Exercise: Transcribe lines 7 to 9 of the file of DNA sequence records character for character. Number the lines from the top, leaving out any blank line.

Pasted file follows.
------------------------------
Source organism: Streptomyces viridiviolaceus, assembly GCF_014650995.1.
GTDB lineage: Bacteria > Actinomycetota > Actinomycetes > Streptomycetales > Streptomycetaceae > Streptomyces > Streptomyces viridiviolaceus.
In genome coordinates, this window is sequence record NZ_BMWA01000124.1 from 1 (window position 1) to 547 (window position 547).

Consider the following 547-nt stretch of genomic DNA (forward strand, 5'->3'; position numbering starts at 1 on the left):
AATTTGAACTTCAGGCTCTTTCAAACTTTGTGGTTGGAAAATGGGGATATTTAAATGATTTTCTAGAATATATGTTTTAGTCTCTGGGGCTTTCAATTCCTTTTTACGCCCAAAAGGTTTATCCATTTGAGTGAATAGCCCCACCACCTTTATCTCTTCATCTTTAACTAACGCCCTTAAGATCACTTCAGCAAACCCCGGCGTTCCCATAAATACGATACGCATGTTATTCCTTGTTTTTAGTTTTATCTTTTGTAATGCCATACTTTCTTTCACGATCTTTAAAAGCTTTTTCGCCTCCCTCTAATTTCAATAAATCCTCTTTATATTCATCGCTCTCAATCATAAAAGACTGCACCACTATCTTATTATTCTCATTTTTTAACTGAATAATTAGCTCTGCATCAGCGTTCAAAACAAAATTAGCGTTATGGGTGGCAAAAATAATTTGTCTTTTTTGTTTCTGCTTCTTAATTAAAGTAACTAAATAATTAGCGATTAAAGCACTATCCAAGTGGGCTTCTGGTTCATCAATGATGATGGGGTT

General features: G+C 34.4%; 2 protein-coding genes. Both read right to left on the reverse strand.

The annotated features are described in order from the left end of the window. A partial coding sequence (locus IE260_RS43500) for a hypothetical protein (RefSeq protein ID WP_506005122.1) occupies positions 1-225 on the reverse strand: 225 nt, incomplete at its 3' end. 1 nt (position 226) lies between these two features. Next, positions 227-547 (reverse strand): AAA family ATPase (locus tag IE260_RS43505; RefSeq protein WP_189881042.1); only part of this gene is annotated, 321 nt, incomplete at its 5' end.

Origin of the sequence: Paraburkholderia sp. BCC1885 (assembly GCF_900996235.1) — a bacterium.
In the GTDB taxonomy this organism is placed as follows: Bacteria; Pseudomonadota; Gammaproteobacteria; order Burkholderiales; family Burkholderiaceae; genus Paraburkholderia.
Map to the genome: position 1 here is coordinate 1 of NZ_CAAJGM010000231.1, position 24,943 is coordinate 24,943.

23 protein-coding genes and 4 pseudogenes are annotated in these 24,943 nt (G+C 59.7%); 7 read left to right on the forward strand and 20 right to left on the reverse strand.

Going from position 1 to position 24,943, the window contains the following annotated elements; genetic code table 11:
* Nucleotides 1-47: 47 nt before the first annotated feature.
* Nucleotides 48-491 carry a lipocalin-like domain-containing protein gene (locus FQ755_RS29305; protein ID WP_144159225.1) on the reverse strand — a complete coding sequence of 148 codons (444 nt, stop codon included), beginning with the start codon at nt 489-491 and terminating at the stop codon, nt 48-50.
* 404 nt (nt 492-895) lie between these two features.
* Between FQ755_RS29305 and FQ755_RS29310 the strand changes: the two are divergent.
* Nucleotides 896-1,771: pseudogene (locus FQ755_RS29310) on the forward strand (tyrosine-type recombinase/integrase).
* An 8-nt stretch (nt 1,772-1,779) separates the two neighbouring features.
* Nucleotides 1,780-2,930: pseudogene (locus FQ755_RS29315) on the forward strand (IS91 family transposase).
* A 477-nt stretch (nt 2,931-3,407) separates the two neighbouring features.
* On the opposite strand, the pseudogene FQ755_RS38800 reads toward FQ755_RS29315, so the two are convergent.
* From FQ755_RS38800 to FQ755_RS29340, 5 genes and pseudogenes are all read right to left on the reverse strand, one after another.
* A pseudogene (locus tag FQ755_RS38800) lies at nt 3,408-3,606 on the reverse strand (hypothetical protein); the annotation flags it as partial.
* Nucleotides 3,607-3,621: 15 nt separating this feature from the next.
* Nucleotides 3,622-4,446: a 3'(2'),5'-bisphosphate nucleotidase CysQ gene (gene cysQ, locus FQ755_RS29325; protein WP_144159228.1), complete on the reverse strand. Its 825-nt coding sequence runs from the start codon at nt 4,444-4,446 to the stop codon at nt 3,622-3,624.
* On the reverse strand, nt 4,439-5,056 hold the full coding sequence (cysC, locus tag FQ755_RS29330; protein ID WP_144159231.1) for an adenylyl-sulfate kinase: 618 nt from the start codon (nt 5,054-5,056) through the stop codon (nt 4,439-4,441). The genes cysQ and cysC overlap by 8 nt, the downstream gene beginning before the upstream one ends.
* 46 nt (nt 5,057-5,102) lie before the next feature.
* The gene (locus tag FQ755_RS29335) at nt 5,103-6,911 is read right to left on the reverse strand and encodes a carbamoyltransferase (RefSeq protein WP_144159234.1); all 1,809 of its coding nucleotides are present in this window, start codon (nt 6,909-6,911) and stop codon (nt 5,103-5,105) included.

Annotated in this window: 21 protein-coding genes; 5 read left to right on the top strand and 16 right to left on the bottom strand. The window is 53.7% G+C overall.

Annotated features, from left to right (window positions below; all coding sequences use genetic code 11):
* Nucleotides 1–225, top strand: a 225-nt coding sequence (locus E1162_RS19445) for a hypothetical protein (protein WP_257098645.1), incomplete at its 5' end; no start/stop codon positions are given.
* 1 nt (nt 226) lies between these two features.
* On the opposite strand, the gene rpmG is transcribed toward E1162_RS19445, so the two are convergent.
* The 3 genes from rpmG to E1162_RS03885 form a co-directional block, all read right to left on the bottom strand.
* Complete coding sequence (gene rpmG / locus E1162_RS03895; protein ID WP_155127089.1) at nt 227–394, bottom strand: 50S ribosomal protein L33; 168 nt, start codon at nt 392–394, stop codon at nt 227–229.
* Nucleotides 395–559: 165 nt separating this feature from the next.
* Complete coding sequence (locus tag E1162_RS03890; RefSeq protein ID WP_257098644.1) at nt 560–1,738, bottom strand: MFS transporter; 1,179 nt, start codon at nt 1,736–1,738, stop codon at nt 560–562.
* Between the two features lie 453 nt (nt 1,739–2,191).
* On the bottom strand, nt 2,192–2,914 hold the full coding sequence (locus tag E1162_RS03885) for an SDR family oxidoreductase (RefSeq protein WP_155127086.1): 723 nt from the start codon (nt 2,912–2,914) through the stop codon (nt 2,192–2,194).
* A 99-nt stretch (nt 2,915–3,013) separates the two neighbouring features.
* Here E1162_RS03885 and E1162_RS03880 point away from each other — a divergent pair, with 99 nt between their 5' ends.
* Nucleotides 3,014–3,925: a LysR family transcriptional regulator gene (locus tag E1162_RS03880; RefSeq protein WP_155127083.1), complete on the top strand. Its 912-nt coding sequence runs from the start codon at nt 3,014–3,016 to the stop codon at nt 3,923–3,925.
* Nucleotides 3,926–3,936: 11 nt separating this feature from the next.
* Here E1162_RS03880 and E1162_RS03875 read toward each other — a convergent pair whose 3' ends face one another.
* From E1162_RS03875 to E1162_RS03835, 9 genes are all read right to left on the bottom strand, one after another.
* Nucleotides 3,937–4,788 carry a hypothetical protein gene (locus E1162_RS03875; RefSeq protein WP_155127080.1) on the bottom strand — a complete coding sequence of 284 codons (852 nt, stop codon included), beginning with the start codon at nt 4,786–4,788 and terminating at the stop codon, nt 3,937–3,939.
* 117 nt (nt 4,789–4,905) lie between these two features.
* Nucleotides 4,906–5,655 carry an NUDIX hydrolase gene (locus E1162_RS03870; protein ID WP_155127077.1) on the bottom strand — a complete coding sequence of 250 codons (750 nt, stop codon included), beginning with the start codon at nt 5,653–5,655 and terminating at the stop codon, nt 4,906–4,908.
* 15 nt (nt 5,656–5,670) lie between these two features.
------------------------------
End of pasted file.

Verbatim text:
The annotated features are described in order from the left end of the window. A partial coding sequence (locus IE260_RS43500) for a hypothetical protein (RefSeq protein ID WP_506005122.1) occupies positions 1-225 on the reverse strand: 225 nt, incomplete at its 3' end. 1 nt (position 226) lies between these two features. Next, positions 227-547 (reverse strand): AAA family ATPase (locus tag IE260_RS43505; RefSeq protein WP_189881042.1); only part of this gene is annotated, 321 nt, incomplete at its 5' end.

Origin of the sequence: Paraburkholderia sp. BCC1885 (assembly GCF_900996235.1) — a bacterium.
In the GTDB taxonomy this organism is placed as follows: Bacteria; Pseudomonadota; Gammaproteobacteria; order Burkholderiales; family Burkholderiaceae; genus Paraburkholderia.